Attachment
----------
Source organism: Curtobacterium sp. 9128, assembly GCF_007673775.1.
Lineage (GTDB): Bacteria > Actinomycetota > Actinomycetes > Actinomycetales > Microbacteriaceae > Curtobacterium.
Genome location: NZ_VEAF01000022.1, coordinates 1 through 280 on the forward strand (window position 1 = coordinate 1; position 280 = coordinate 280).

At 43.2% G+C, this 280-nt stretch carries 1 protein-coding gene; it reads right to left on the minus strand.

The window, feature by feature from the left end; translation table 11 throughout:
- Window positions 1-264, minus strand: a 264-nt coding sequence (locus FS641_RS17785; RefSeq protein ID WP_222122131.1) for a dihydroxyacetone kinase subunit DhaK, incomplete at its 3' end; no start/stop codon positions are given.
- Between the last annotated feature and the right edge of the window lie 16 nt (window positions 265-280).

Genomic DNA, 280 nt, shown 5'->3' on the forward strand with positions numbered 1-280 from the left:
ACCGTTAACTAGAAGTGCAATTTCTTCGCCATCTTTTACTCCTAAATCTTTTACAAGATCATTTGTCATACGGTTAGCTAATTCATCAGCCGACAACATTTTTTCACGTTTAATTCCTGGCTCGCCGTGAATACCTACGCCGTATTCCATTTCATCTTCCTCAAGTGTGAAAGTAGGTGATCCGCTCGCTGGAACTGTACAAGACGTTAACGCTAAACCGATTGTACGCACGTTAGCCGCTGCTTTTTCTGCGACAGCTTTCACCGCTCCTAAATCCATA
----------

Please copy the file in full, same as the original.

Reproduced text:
Source organism: Curtobacterium sp. 9128, assembly GCF_007673775.1.
Lineage (GTDB): Bacteria > Actinomycetota > Actinomycetes > Actinomycetales > Microbacteriaceae > Curtobacterium.
Genome location: NZ_VEAF01000022.1, coordinates 1 through 280 on the forward strand (window position 1 = coordinate 1; position 280 = coordinate 280).

At 43.2% G+C, this 280-nt stretch carries 1 protein-coding gene; it reads right to left on the minus strand.

The window, feature by feature from the left end; translation table 11 throughout:
- Window positions 1-264, minus strand: a 264-nt coding sequence (locus FS641_RS17785; RefSeq protein ID WP_222122131.1) for a dihydroxyacetone kinase subunit DhaK, incomplete at its 3' end; no start/stop codon positions are given.
- Between the last annotated feature and the right edge of the window lie 16 nt (window positions 265-280).

Genomic DNA, 280 nt, shown 5'->3' on the forward strand with positions numbered 1-280 from the left:
ACCGTTAACTAGAAGTGCAATTTCTTCGCCATCTTTTACTCCTAAATCTTTTACAAGATCATTTGTCATACGGTTAGCTAATTCATCAGCCGACAACATTTTTTCACGTTTAATTCCTGGCTCGCCGTGAATACCTACGCCGTATTCCATTTCATCTTCCTCAAGTGTGAAAGTAGGTGATCCGCTCGCTGGAACTGTACAAGACGTTAACGCTAAACCGATTGTACGCACGTTAGCCGCTGCTTTTTCTGCGACAGCTTTCACCGCTCCTAAATCCATA